Demand Function of Gasoline Cause and Effect Essay
Demand Function of Gasoline
This paper is designed to show the demand function of gasoline in the United States and how it affects consumers' buying decisions and automobile manufacturers.
# 117054 | 888 words | 5 sources | MLA | 2009 |
Published on Nov 10, 2009 in Business (Industries) , Economics (Macro) , Business (Consumer Behavior) , Economics (Globalization)
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This paper first address the inelasticity of the price of gasoline and then describes the reasons for it. The paper discusses American consumers' high demand for gasoline being unaffected by changing gas prices due to the lack of available substitutes for gasoline. This does however change the consumers' demand for automobiles. This paper includes charts and graphs to illustrate the data propounded in the paper.
From the Paper:"Gasoline's elasticity has and always will remain under 1.0. This just shows that no matter what the price of gas may be, consumers will still purchase gas. In 2007, gas prices were at a record high of almost $5/gallon in Los Angeles and yet, traffic was still awful. Why are people still driving cars and demanding gas when prices are so high? Being inelastic, there is no substitute for gas. What the increasing prices in gas do affect is the demand for cars. Consumers will find alternative ways for transportation such as carpooling, public transportation, walking, bicycling, etc. Even for those who do drive will get deterred from buying SUV's or high gas consuming cars. So with the lower demand for cars, car manufactures have had to change their production strategies. They have reacted by making cars that are gas efficient and more attractive for consumers to drive even with high gas prices."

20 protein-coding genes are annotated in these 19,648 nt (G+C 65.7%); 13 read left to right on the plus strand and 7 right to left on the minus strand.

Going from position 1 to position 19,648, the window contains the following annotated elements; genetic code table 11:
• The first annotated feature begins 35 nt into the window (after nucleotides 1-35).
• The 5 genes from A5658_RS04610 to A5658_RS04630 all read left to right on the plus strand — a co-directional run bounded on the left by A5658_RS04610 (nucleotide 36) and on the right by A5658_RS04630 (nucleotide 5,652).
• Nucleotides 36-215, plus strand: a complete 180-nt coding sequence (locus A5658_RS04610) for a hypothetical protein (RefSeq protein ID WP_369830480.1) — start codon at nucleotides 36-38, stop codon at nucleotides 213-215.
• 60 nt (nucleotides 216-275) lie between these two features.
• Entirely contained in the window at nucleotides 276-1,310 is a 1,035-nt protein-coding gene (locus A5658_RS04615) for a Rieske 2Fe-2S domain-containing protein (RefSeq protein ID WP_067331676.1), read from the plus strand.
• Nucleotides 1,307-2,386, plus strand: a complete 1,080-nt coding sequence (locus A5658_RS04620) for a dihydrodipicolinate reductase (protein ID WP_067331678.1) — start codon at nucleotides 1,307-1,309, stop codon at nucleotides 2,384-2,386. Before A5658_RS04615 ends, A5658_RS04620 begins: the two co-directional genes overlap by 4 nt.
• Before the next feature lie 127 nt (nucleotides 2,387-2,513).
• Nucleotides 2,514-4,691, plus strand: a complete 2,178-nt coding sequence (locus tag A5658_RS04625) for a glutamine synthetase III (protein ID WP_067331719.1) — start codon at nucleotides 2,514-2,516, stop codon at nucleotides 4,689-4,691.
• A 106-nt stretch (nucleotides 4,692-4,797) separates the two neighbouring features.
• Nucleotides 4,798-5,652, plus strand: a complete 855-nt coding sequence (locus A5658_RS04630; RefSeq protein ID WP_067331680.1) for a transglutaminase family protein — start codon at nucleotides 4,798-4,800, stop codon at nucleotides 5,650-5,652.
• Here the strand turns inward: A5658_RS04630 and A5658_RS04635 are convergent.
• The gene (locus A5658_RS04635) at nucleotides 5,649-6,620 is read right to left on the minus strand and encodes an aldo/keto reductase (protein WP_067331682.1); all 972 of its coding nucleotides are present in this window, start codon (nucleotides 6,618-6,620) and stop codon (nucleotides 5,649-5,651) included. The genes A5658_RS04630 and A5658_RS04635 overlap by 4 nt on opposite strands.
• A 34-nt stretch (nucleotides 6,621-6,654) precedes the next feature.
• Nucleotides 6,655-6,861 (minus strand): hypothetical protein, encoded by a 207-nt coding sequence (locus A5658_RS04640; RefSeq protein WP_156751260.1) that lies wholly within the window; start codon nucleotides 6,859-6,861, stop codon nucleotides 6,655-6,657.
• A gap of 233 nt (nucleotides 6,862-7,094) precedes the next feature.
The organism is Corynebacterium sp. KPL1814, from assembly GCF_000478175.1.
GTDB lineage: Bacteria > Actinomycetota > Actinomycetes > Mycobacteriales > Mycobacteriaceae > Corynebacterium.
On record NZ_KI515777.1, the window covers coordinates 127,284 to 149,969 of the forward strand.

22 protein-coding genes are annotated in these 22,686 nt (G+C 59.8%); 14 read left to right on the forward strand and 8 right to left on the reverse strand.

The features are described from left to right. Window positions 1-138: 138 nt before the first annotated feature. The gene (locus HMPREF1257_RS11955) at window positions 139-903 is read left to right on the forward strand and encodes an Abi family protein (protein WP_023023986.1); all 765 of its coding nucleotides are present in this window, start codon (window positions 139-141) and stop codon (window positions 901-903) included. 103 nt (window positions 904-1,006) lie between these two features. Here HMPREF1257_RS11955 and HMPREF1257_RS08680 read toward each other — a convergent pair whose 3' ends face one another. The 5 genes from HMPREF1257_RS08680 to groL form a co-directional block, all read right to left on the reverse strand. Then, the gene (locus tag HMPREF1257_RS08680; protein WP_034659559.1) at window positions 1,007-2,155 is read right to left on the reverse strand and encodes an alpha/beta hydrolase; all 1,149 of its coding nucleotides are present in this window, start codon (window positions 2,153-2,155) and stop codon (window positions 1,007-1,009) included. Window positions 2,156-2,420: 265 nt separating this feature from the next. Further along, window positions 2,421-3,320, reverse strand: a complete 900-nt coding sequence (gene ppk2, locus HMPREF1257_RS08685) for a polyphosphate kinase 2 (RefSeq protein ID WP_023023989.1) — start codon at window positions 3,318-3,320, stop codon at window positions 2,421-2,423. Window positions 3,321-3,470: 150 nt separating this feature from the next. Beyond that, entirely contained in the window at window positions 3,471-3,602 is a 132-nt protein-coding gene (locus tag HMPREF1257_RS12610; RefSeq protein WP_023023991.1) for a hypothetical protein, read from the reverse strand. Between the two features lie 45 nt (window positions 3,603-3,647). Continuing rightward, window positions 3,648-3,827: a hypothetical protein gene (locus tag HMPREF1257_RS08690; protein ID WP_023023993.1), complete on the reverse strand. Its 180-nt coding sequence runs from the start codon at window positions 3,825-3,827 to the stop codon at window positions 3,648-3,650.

Sample of Sources Used:
- American Petroleum Institute: Major U.S. Pump Price Update - October 15, 2009. Copyright 2009. Retrieved October 19, 2009. http://www.api.org/aboutoilgas/gasoline/upload/PumpPriceUpdate.pdf.
- Baye, Michael R. Managerial Economics and Business Strategy, 6th Ed. Copyright 2009. McGraw-Hill/Irwin. Boston, MA.
- Hughes E., Johnathan, Knittel R., Christopher, Sperling, Daniel: Evidence of a Shift in the Short-Run Price Elasticity of Gasoline Demand. Retrieved October 19, 2009 http://www.econ.ucdavis.edu/faculty/knittel/papers/gas_demand_083006.pdf
- hybridCARS: April 2008 Dashboard: Hybrid Sales Defy Recession. May 13, 2008. Retrieved October 19, 2009. http://www.hybridcars.com/market-dashboard/april-2008-hybrids-defy-recession.html
- Krantz, Matt: USA Today: Gas prices: It's supply and demand, and you wouldn't want the alternative - May 12, 2006. Retrieved October 19, 2009. http://www.usatoday.com/money/perfi/columnist/krantz/2006-05-09-gasoline-prices_x.htm
Cite this Cause and Effect Essay:
Demand Function of Gasoline (2009, November 10) Retrieved May 30, 2023, from https://www.academon.com/cause-and-effect-essay/demand-function-of-gasoline-117054/
"Demand Function of Gasoline" 10 November 2009. Web. 30 May. 2023. <https://www.academon.com/cause-and-effect-essay/demand-function-of-gasoline-117054/>